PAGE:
can someone explain how to mix a recording

All about drum recording technique, mics, software etc...

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Post Tue Sep 22, 2009 12:10 pm

i know it's probably super easy for you guys but i need tips on how to mix down tracks of like bass drum and snare drum sound and overhead. i'm using reaper and ableton live if thats of relelvance :?: :?:
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Post Tue Sep 22, 2009 4:22 pm

Mixes are fairly subjective, but the factors are: balance, positioning and eq and effects (as required.) With that in mind, it is crucial to understand that different people hear music in different ways and with a wider-than-ever range of quality, from mp3s through ear buds, to pcm 16/24 audio on DVDs through high-end systems.

So when you mix, you have to have the most 'honest' system possible to hear the actual music, so you don't over/under-compensate the sound because you're listening on ear-buds, phones, or computer speakers, etc.

Once your system is correct for the mix, you'd typically start with a good drum mix, add bass guitar, add rhythm instruments, then solo instruments & percussion. You'll probably do some adjusting as you go - possibly more or less kick, overheads, bass, etc - but that's normal. Add vocals last.

Also, in general, don't mix at high volumes. Your perception of what's audible is horribly skewed, as everything seems audible when it's blasting in your ears. But 99% of the people listen at more moderate levels, and that's how you should mix. See if the mix holds at even lower - and higher - levels, and make small tweaks as needed. But always make your final decisions based on moderate levels.

Good luck!

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drumming adept
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Post Tue Oct 13, 2009 11:34 am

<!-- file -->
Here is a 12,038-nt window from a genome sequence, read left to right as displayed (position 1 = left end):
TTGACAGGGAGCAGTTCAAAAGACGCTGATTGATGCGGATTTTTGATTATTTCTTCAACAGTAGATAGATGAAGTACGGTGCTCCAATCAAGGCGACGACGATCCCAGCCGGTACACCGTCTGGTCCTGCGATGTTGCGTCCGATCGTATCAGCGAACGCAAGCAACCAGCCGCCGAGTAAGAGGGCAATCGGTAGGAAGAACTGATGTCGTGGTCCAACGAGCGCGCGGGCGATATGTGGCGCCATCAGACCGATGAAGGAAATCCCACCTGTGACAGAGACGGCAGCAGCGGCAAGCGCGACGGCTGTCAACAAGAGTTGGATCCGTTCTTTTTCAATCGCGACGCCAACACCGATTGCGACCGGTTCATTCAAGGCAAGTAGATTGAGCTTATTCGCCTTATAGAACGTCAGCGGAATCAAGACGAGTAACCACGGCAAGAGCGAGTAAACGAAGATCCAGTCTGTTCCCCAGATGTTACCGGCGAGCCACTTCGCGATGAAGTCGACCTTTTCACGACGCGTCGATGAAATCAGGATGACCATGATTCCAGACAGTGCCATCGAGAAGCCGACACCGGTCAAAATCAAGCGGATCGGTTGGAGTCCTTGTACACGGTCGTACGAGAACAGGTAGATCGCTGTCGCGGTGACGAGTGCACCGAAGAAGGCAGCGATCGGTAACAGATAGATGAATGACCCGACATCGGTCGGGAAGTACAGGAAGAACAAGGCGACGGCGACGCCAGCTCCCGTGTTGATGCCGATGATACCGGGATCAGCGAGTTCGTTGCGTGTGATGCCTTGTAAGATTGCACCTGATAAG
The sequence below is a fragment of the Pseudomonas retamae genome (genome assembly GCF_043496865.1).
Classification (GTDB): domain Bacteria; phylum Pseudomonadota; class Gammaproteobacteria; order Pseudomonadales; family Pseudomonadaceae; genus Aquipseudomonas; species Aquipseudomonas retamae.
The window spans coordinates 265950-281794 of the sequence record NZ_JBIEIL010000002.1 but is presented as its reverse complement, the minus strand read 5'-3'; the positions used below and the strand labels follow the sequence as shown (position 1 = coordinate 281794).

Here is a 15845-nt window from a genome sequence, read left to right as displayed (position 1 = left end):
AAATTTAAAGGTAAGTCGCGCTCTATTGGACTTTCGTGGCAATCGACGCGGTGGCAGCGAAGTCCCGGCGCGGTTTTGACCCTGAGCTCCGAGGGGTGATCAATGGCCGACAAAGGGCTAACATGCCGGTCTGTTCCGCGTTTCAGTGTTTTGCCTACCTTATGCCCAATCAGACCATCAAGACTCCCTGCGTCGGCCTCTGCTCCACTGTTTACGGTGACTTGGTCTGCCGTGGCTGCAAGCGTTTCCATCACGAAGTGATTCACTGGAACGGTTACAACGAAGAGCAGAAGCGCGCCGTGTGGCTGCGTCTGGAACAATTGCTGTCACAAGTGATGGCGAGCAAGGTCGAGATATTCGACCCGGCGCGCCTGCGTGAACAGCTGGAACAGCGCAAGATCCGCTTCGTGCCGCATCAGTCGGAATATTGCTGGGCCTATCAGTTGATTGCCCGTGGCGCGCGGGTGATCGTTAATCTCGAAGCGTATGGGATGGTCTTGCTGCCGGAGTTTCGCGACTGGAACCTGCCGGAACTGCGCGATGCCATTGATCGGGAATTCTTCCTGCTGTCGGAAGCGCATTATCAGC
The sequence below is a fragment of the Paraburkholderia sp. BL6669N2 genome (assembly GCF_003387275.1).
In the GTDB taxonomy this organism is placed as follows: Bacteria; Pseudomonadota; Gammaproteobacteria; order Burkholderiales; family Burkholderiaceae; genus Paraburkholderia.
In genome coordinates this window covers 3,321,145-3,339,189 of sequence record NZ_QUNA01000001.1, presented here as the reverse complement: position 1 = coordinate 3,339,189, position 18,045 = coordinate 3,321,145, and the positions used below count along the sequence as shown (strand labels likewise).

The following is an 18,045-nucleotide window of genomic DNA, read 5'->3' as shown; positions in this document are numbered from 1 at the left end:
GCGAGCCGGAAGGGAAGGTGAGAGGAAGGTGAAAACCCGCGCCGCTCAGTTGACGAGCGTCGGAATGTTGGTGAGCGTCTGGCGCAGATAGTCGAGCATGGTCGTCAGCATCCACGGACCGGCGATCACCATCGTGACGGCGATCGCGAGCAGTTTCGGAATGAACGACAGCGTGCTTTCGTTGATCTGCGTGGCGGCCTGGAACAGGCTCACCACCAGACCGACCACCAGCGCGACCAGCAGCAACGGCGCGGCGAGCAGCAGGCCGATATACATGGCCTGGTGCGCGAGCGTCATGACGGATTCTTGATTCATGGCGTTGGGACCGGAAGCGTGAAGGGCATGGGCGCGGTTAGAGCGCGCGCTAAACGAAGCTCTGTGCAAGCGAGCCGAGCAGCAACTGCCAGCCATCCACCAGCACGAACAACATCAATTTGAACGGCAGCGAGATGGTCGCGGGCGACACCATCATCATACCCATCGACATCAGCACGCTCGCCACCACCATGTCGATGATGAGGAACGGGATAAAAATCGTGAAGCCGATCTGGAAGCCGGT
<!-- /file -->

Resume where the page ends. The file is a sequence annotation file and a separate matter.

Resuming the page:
I have to agree with everything that Bermuda has said, but I'd like to add one other thing to this subject that is very hard to explain without sitting there listening to the mix in process. One of the tricks I learned is that every instrument and voice has to find its place in the sonic spectrum ... that is frequency range where it sounds right. To achieve this magic range is everything that Bermuda said and using EQ to remove (more than add) frequencies that overlap over voices or instruments that clash and muddy the mix.

Here's an example ... a lot of times A GTR and E GTR sound great with all of the that low-end in from 150 hz and below not EQ'd out, but by simply rolling off the 150 hz range down to the 20 hz you can really make a place for the kick drum and bass guitar to fit in the mix. Now that is a simplistic explaination, but the idea is that every instrument is fighting to find its voice over a specific range of frequencies - some frequencies are needed, but others just muddy up the sound of the instrument. Great mix engineers know where to take out or push frequencies that will make each instrument or voice fit into the mix.

I hope this helps,
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Post Mon Nov 16, 2009 8:58 pm

The start to a good mix is a good tracking session. Make sure you have the best signal strength possible and a good room/tuning of instruments don't hurt either.
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